p.ost

(how to tell the biblical story in a way that makes a difference)

Two questions about “hell”

I have a very clear and consistent view on “hell” in the New Testament. The “wages of sin is death” (Rom. 6:23). That is the bottom line. But in the New Testament narrative it is the story of Israel and the nations that determines the scope and reference of the “hell” language: wrath against the Jew, wrath against the Greek; judgment on Israel in the form of invasion, destruction and slaughter; judgment on the Greek-Roman world, and on Rome in particular, in the form of civilisational overthrow; the corpses of Jews thrown over the walls of besieged Jerusalem into the Hinnom Valley; pagans bitterly lamenting the collapse of the old order.

There is no post mortem suffering, no eternal conscious torment, though Jesus is in no doubt about the horrors that his people will face before death. There will be a final judgment, but those whose names are not written in the book of life will be consigned to the lake of fire, which is the second death, a final destruction.

I don’t know how much of what I have written on the subject Lerman d’Eon has read, but he got in touch with a couple of questions. The first I’ve dealt with elsewhere. The second gives me an opportunity to dredge hurriedly through the murky literature of second temple Judaism in search of any unexploded mines that might sink my thesis.

1. Could the one who has power to cast into hell in Luke 12 be someone something other than God? The structure of the text in context goes something like: don’t fear… don’t fear… FEAR GOD!!… don’t fear… God’s got your back. I’m not certain the greatest fear of all time (everlasting conscious torment) should be read in a text whose main focus is to allay the disciple’s fears.

In this post I argued that Jesus’ saying about fearing the one “who after killing has authority to cast into the Gehenna” presupposes the judgment on Jerusalem context. They should not fear their persecutors; they should fear the coming judgment on Jerusalem. Notice that the passage comes after a warning about the hypocrisy of the Pharisees and before a saying about not denying the Son of Man before men. If they deny Jesus, they will share in the fate of Israel, they will be cast into outer darkness; they will not be vindicated. So no, I think this has to be about fearing God. There is no suggestion in the New Testament that believers should fear Satan; rather they should resist him.

2. Was Gehenna already code language for other worldly hell by Jesus’ time? Kim Papaioannou says no. David Instone-Brewer says yes. Both are smarter than me.

The significance of this question is this: if it can be shown that Jews at the time of Jesus commonly thought of Gehenna as a place of torment after death, then it’s harder to maintain that Jesus did not entertain such thoughts.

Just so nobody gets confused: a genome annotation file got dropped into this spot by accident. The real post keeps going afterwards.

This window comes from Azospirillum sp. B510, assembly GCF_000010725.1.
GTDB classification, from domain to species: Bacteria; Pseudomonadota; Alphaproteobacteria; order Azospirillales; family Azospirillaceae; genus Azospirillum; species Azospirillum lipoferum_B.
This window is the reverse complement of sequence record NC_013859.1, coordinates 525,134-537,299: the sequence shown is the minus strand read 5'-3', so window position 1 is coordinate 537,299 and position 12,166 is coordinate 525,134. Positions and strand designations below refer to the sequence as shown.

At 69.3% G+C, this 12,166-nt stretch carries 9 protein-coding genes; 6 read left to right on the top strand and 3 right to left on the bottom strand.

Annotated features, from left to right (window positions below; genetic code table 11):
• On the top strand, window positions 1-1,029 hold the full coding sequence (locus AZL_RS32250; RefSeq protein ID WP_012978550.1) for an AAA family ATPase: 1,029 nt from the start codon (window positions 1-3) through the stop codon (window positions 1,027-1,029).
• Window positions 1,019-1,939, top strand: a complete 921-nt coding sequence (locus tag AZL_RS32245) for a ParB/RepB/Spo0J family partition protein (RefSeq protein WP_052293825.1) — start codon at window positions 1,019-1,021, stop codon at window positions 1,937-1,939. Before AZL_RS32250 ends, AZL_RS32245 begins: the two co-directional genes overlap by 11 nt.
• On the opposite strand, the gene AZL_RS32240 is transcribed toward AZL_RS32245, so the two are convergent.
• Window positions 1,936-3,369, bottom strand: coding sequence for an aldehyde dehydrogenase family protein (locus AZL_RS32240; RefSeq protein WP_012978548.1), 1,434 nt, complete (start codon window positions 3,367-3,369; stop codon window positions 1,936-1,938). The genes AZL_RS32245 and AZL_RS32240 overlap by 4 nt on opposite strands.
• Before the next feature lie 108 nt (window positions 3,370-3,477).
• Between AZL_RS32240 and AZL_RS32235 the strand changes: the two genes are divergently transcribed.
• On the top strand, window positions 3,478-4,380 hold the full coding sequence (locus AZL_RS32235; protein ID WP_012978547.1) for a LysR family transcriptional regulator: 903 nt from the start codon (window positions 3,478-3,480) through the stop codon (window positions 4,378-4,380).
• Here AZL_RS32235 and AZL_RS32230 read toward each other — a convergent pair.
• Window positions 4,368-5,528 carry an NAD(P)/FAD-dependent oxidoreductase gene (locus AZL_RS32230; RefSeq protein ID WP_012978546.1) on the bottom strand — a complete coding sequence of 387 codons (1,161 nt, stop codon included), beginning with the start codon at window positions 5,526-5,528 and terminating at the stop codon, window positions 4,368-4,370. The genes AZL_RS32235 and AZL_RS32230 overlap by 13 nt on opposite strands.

The Greek word geenna is not found in the Septuagint, Josephus or Philo. In the Qumran writings the place of the dead, as in the Old Testament, is Sheol or Hades, though one rather mangled text speaks of Sheol as a place of eternal fire for the damned:

Let the light of Your majesty shi[ne forever upon gods and men, as a fire burning in the dark places of the damned.] Let it burn [the damned of Sh]eol, as an [eternal] burning [among the transgressors … in all the appointed times of eternity. ] (1QM 14:17–18; cf. 4Q491 f8_10i:14–16)

Philo makes reference to Hades and Tartarus as the place of the dead, but has nothing to say about fire or post mortem punishment. For example: “the wicked have received as their share the dark recesses of hell (haidou), having from the beginning to the end of their existence practised dying, and having been from their infancy to their old age familiarised with destruction” (Philo, Dreams 1:151). Hades is simply the end of a journey of dying and destruction.

In 1 Enoch there is reference to an “accursed valley” where the “accursed ones” are gathered for the day of judgment; but there is no reference to torment, and this valley looks more like Joel’s Valley of Jehoshaphat, where the nations will be gathered for judgment (Joel 3:2), than Jeremiah’s Valley of the Sons of Hinnom (1 En. 27:2).

Elsewhere, Sheol swallows up the wicked and “their destruction shall be at an end” (1 En. 56:8); they will be “slain in Sheol” (99:11). When it is said that sinners descend “into Sheol in tribulation” (1 En. 102:11; 103:7), the point, I suggest, is that tribulation accompanies their death, not that they suffer after death in Sheol. Sheol is simply where the dead are kept, including the righteous dead, until the final judgment: “And in those days shall the earth also give back that which has been entrusted to it, And Sheol also shall give back that which it has received, And hell shall give back that which it owes” (1 En. 51:1).